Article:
3. Soo what your essentially saying is that instead of when i have a incoming tooth infection only i should wash my mouth with, Cetylpyridinium chloride daily (that,ll show em mutant streppos ๐Ÿ˜› )

  4. I love your videos; but you wrote incorrectly the name of the Bacteria; remember that the scientific name goes only with the genus in capital letters and the species with low case

  5. You know how you start the zombie apocalypse right, introducing the "right" kindof streptocaucus to toothpaste. That's how you start the zombie apocalypse. Headline from 2030 " in 2020, in order to get rid of cavities, Colgate, in conjunction with Monsanto 98% of active toothbrushes into to zombies."

  6. What they're not saying specifically is that all that gobbledygook means there is a genetic component to cavities. I'm over 40, I've lived rough at times, never had a cavity.

  7. They won't help us with that until they find a way to make a bundle off of it. Then I wonder if it will be like elixirs during the old west.

  8. When I brush twice a day, I always have one stupid tooth messing with me. It always get toothe aches in that one tooth, no others. I am a very soft brusher too, so I don't know what I'm doing wrong. I just decided to brush once in the morning and now my teeth are as good as ever.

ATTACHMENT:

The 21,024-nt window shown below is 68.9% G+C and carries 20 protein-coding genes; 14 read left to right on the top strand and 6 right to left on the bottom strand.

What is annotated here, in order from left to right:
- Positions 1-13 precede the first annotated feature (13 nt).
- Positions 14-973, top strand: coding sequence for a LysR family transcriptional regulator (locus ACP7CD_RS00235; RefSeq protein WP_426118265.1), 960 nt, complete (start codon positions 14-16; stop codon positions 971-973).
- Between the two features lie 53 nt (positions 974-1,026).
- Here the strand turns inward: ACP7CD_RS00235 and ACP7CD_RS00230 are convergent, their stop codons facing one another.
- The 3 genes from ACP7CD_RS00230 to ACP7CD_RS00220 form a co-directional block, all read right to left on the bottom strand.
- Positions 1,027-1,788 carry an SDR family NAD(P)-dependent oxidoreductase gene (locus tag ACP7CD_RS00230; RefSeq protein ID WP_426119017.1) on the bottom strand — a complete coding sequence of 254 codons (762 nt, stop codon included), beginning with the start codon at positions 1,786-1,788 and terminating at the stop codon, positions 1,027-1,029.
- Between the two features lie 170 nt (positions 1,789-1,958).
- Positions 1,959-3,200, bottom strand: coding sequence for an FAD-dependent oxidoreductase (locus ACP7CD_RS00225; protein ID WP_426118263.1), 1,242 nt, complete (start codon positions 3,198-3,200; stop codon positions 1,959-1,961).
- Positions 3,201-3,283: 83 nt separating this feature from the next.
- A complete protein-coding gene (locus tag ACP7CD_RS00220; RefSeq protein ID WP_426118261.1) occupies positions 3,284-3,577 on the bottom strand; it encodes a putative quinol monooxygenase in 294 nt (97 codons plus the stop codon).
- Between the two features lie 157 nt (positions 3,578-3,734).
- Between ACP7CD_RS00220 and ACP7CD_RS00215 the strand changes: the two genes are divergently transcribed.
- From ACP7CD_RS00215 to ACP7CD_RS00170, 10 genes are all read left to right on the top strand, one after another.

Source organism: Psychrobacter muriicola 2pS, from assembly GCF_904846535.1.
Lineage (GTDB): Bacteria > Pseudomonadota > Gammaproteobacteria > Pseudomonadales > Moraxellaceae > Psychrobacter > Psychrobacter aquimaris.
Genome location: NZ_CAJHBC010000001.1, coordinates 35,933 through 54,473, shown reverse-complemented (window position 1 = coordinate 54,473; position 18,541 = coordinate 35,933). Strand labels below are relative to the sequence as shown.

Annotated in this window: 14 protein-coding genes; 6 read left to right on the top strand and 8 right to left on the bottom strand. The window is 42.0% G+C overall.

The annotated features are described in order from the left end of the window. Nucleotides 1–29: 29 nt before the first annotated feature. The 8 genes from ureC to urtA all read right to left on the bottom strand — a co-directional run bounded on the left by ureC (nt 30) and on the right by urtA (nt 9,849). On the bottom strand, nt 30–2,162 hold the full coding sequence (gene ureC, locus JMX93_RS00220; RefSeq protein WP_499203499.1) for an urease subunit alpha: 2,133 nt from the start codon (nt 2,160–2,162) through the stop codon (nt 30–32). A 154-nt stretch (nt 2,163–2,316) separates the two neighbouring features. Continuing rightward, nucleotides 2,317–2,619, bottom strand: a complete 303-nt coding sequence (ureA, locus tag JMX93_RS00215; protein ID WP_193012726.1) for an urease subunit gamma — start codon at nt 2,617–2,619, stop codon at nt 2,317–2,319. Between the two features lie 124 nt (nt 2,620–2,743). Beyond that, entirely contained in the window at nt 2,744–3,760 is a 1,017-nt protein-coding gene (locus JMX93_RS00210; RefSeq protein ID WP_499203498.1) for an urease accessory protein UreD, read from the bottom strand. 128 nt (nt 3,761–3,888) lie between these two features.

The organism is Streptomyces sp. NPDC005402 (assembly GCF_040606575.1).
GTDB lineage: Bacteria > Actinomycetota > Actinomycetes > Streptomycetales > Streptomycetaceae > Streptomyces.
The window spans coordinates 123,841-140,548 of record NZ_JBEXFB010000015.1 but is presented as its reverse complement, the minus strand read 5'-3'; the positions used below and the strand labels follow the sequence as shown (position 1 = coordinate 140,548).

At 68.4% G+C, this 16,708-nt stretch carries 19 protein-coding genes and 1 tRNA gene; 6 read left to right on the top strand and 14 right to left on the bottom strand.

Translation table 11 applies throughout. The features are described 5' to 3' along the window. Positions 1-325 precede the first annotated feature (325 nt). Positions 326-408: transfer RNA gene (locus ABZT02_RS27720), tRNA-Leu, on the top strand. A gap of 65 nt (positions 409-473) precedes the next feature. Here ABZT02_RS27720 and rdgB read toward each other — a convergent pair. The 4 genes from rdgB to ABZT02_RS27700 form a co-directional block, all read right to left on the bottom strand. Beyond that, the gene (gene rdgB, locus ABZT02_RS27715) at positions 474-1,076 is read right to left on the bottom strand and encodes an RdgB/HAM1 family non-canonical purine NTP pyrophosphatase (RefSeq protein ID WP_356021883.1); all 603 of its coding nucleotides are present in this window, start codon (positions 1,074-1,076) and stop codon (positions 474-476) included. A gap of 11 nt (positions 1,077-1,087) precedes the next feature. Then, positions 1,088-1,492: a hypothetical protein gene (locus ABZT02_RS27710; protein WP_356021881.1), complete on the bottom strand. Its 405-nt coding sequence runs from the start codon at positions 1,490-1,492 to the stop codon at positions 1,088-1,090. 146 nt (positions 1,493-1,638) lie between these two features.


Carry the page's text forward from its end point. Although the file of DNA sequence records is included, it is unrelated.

9. There was a thing called Keep 32 like a decade ago that could do it, then it was bought by some corporate interests and it vanished.

  10. I'd be interested for scientists to look into my mouth and figure out why I have no cavities. I'm not the best at regularly cleaning my teeth, I have braces and every time I go to the dentist I'm sure they'll find something, but they just praise me on my teeth (I'm 27).

  11. Didn't mention the guy who isolated and modified a specific strain of the bacteria that doesn't release acid and outcompetes the normal bad bacteria

  12. Every time we mess with a biome it turns out bad. We eliminate S.Mutans and then we find that it kept a much worse thing in check.

  13. I'll tell you a secret,if you put 30 percent of hydrogen peroxide with water dilute,you will never have to worry about cavities again,but you have to spray in your mouth every day

  14. https://www.amazon.com/Apagard-M-Plus-toothpaste-nanohydroxyapatite-remineralizing/dp/B0016GCZQO/ref=pd_bap_rp_2/136-7682364-8942805?_encoding=UTF8&pd_rd_i=B0016GCZQO&pd_rd_r=fb2cf866-8d73-4430-9194-016da21fd08c&pd_rd_w=I7pDs&pd_rd_wg=m7xXL&pf_rd_p=41a90276-3fc5-4b3c-b5a9-c1034a867ef7&pf_rd_r=96GWT1BVNGJPBMN4R1EX&psc=1&refRID=96GWT1BVNGJPBMN4R1EX